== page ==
6
$\begingroup$

The problems in my sophomore workbook are marked with three colors that signify how hard is the marked problem: green for D and C, yellow for B and A and red for advanced students. All problems are also ordered from the easiest to the hardest.

This problem is marked red and appears last in the section of logarithmic problems, which means that it's the hardest logarithmic problem in the whole workbook. I know what its solution is (there are solutions at the end of the workbook), but I'd like to see how do we arrive at it.

I wrote the solution here, but it's hidden until it's hovered over. I don't want to spoil fun to those who want to find it by themselves.

Find the value(s) of $x$ when the left-hand side is equal to the right-hand side.

$$\frac{\sqrt{\dfrac{1+x^2}{2x}+1}\;-\;\sqrt{\dfrac{1+x^2}{2x}-1}}{\sqrt{\dfrac{1+x^2}{2x}+1}\;+\;\sqrt{\dfrac{1+x^2}{2x}-1}}=\log_2(|x-2|+|x+2|)-\frac{11}{9}$$

The solution is

$$x_1=\frac{7}{9},x_2=\frac{9}{7}$$

$\endgroup$
5
$\begingroup$

Hint:

Since $$\sqrt{\frac{1+x^2}{2x}\pm1}= \sqrt{(x\pm1)^2\over 2x} = {|x\pm1|\over \sqrt{2x}}$$ we have $$\frac{\sqrt{\frac{1+x^2}{2x}+1}-\sqrt{\frac{1+x^2}{2x}-1}}{\sqrt{\frac{1+x^2}{2x}+1}+\sqrt{\frac{1+x^2}{2x}-1}}={|x+1|-|x-1|\over |x+1|+|x-1|}$$


Let $f(x)=|x+2|+|x-2| $, then $f(x)=4$ for $x\in[-2,2]$ and for $|x|>2$ we have $f(x)>4$.

So, for $|x|>2$ we have $\log_2f(x)-11/9>7/9$ so we have $|x+1|>8|x-1|$

a) if $x>2$ we get $x<9/7$ a contradiction and

b) if $x<-2$ we get $x>7/9$ a contradiction again.

So we are left with the $|x|\leq 2$ so we have $$|x+1|=8|x-1|$$

Can you finish?

$\endgroup$
  • $\begingroup$ I'll give it a go. $\endgroup$ – Hanlon May 27 '18 at 9:54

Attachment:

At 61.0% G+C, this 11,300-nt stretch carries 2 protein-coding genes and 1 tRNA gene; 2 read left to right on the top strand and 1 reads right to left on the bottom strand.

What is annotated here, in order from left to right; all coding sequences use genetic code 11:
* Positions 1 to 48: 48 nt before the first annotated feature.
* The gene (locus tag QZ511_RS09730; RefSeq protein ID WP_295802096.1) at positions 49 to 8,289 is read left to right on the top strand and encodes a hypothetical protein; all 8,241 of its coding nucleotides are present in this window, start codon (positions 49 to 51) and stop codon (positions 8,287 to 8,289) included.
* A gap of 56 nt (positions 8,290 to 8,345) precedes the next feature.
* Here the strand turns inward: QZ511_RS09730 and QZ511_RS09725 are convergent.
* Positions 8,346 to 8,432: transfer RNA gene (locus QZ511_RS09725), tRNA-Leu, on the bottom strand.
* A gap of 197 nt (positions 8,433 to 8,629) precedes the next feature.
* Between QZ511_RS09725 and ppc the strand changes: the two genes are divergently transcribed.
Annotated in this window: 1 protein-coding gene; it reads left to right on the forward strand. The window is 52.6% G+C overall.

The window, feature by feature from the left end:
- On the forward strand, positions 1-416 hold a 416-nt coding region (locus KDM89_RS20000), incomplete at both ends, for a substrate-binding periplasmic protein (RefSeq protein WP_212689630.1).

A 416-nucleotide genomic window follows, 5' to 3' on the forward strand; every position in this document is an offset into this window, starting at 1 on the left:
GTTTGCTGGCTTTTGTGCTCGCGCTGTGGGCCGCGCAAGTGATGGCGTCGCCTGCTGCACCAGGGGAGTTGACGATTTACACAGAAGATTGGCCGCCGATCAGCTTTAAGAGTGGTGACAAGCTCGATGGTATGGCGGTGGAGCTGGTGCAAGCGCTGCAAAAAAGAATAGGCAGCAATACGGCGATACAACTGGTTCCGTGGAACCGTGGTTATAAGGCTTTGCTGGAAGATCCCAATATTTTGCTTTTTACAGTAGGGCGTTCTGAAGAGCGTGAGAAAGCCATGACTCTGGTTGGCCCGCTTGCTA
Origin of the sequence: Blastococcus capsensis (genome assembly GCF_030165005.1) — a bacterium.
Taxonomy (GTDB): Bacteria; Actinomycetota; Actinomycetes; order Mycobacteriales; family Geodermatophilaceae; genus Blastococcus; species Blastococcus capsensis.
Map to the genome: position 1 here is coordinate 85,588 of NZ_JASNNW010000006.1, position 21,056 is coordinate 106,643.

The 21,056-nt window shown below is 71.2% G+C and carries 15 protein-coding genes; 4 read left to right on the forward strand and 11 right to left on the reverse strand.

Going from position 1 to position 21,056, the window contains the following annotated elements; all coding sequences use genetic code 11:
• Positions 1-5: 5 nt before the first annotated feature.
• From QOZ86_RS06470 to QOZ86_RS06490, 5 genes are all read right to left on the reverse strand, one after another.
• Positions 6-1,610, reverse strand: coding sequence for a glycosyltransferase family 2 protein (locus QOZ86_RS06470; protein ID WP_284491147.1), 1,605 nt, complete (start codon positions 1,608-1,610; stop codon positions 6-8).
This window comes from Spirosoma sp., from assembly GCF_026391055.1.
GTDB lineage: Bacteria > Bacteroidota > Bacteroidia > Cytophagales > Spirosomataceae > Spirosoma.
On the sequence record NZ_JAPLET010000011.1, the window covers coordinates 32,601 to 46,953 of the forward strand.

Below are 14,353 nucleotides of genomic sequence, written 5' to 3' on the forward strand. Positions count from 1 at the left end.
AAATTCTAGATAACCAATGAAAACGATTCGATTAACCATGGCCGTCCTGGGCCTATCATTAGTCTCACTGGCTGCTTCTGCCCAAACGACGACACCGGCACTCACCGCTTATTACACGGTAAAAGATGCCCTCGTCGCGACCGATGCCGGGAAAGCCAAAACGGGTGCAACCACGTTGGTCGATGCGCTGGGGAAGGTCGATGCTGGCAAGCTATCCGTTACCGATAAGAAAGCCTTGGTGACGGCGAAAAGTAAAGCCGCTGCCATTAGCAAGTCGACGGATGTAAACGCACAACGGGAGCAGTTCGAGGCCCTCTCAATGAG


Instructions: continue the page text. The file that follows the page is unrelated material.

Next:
• $\begingroup$ To hard? @Hanlon $\endgroup$ – Aqua May 27 '18 at 10:11
2
$\begingroup$

Simplify the LHS: $$\frac{\sqrt{\frac{1+x^2}{2x}+1}-\sqrt{\frac{1+x^2}{2x}-1}}{\sqrt{\frac{1+x^2}{2x}+1}+\sqrt{\frac{1+x^2}{2x}-1}}=\frac{\sqrt{\frac{(x+1)^2}{2x}}-\sqrt{\frac{(x-1)^2}{2x}}}{\sqrt{\frac{(x+1)^2}{2x}}+\sqrt{\frac{(x-1)^2}{2x}}}\overbrace{=}^{x>0}{|x+1|-|x-1|\over |x+1|+|x-1|}.$$ Hence: $${|x+1|-|x-1|\over |x+1|+|x-1|}=\log_2(|x-2|+|x+2|)-\frac{11}{9}.$$ Consider the intervals: $$x\in (0,1]: \qquad {2x\over 2}=\log_2 4-\frac{11}{9} \Rightarrow x=\frac79;\\ x\in (1,2]: \qquad {2\over 2x}=\log_2 4-\frac{11}{9} \Rightarrow x=\frac97;\\ x\in (2,+\infty): \qquad {2\over 2x}=\log_2 (2x)-\frac{11}{9} \Rightarrow \log_2x=\frac 1x+\frac29 \Rightarrow \emptyset, \text{because}:\\ \log_2x\ge 1>\frac{13}{18}\ge \frac 1x+\frac29, x\ge 2.$$

$\endgroup$
2
$\begingroup$

Hint: multiplying the left-hand side's numerator and denominator by the numerator obtains $r-\sqrt{r^2-1}$, and this is just $\exp -|\ln x|$. So we want to solve $\exp -|\ln x|+\frac{11}{9}=\log_2 (|x-2|+|x+2|)$.

$\endgroup$
  • $\begingroup$ This is not true, put $x= 2$ and you will see. $\endgroup$ – Aqua May 27 '18 at 8:10
  • $\begingroup$ @ChristianF Sorry; fixed. $\endgroup$ – J.G. May 27 '18 at 8:21
  • $\begingroup$ This is stil not true. try $x=1/2 $\endgroup$ – Aqua May 27 '18 at 8:25
  • $\begingroup$ @ChristianF Sorry; I had to go offline for a few hours. $\endgroup$ – J.G. May 27 '18 at 13:53

Your Answer

By clicking “Post Your Answer”, you agree to our terms of service, privacy policy and cookie policy

Not the answer you're looking for? Browse other questions tagged or ask your own question.